what portion of generation prefers to discover products on social media

1 in 3 Gen Xers Say Companies Should Take a Stance On Social Issues

35% of those in Gen X say companies should take a stance on social issues, while 38% say they shouldn’t, and 26% aren’t sure.

does gen x think companies should take a stance

We also asked those who want to see companies take a stance which social issues are most important for businesses to champion, here’s what they said:

1658522846 101 How Each Generation Shops in 2022 New Data from Our

Unlike Gen Z and Millennials, for whom racial justice topped the list by a large margin, Gen X is spread more evenly among their top issues. While Gen X wants to see companies take a stance on climate change more than any other issue, affordable healthcare, racial justice, and income inequality are all equally important to them.

Now let’s take a look at whether these ideals actually impact Gen X’s purchase decisions. Among all Gen Xers in our survey:

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  • 42% of Gen X have chosen a product based on it being made by a small business in the past three months
  • 36% of Gen X have chosen a product based on it the brand’s commitment to diversity/inclusion in the past three months
  • 28% of Gen X have chosen a product based on the brand being woman-owned in the past three months
  • 28% of Gen X have chosen a product based on the brand being owned by a person of color in the past three months
  • 21% of Gen X have chosen a product based on the brand being owned by a member of the LGBTQ+ community in the past three months

While these numbers are lower than what we’re seeing with Gen Z and Millennials, social factors are present factors in Gen X’s purchase decisions. We also asked all Gen Xers in our survey how the following attributes impact their purchase decisions if at all, using a 5-point scale from much less likely to much more likely.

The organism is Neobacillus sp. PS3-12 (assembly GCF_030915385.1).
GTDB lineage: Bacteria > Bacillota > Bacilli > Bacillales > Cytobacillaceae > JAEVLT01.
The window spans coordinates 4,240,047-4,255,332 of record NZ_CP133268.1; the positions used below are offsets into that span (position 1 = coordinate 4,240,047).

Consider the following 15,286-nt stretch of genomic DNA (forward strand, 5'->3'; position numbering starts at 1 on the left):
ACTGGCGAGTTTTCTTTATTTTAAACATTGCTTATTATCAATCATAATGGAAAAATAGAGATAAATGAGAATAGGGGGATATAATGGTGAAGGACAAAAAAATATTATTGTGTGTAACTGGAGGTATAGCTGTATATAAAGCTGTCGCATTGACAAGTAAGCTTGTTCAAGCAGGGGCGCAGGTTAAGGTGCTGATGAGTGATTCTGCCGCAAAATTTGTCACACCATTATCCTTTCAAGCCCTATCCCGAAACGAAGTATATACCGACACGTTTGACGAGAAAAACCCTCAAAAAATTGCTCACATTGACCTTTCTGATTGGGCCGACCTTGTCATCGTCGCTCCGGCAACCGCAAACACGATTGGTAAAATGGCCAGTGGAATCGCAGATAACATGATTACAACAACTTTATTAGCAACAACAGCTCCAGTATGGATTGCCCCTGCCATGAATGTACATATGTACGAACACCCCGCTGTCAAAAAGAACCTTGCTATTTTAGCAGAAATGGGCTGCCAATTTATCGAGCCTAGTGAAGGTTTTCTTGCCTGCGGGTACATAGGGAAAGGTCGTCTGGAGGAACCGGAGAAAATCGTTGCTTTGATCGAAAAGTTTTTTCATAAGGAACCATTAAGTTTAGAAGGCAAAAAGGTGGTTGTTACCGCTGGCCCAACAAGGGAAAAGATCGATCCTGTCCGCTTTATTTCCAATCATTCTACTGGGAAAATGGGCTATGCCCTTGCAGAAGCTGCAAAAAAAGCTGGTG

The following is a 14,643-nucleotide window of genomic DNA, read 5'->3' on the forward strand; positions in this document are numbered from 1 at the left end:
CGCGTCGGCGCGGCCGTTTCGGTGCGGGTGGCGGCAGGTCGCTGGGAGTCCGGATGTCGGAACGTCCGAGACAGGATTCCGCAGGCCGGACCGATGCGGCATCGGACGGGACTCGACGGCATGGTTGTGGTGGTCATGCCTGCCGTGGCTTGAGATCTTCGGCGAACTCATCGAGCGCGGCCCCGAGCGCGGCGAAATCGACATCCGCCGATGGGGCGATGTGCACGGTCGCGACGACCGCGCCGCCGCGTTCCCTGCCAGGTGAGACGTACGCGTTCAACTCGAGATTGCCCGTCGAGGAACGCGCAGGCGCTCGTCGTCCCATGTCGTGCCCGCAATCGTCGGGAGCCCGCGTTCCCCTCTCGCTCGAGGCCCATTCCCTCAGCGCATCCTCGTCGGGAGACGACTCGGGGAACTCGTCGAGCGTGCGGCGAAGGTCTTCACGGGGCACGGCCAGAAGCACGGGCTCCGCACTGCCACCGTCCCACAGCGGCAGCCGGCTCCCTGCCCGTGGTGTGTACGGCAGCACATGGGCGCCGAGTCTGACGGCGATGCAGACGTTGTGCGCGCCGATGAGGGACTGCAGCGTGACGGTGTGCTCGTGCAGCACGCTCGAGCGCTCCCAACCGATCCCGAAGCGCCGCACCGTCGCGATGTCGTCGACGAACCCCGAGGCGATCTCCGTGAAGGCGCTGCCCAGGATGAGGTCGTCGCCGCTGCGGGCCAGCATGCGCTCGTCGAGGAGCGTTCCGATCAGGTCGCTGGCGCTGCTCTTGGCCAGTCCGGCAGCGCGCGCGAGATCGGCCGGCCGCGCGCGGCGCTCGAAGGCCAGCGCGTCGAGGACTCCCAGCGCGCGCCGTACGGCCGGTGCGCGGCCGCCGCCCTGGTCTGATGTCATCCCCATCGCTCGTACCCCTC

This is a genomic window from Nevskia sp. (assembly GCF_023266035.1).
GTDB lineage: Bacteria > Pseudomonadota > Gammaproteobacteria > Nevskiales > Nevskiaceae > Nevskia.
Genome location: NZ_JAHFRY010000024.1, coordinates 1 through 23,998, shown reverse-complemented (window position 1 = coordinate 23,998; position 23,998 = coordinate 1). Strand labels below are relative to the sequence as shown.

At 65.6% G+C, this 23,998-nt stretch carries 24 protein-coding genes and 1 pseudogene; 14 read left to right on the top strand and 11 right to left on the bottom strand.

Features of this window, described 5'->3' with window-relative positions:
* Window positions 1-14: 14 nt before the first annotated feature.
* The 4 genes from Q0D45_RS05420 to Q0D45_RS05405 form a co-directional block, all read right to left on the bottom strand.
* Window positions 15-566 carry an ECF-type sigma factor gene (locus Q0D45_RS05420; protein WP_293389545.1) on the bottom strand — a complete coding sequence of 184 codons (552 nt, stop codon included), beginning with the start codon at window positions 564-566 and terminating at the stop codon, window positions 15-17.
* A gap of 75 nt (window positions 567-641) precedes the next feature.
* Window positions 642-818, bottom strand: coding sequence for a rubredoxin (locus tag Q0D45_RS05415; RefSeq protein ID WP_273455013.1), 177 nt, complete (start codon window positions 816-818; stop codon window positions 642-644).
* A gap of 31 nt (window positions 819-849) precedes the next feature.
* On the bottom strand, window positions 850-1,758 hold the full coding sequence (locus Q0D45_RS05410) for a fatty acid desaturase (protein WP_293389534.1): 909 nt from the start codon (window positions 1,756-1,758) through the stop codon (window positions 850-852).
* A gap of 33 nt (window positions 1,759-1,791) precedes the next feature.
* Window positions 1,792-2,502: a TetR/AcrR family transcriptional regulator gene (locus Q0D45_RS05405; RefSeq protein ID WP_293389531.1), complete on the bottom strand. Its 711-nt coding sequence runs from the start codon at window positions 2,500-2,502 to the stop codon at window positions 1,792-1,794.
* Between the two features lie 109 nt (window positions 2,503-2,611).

brands gen x is most likely to purchase from

  • Corporate Trust: 82% of Gen X are more likely to buy from a company that they can trust with their data, while 81% are more likely to purchase from brands that treat their employees well.
  • Economic and/or Environmental Impact: 43% of Gen X are more likely to buy a product made by a small business, and the same amount are more likely to buy from a business that actively tries to reduce its environmental impact
  • Moderate DI&B Standards: 36% of Gen X are more likely to purchase from a brand committed to diversity/inclusion, and 36% say a brand advocating for racial justice makes them more likely to become a customer. Additionally, 32% of Gen X say they’re more likely to buy products from brands owned by a person of color.
  • Gender and LGBTQ+ Advocacy: 36% of Gen X say brands that advocate for gender equality are more likely to get their purchases, while 31% of them are more likely to buy from brands that advocate for LGTBTQ+ rights.

We know that social issues are part of Gen X’s purchase decisions, but which other factors do they consider, and which are most important? Let’s take a look.

What Drives Gen X’s Purchase Decisions?

Unsurprisingly, price and quality are the top factors when it comes to Gen X purchase decisions.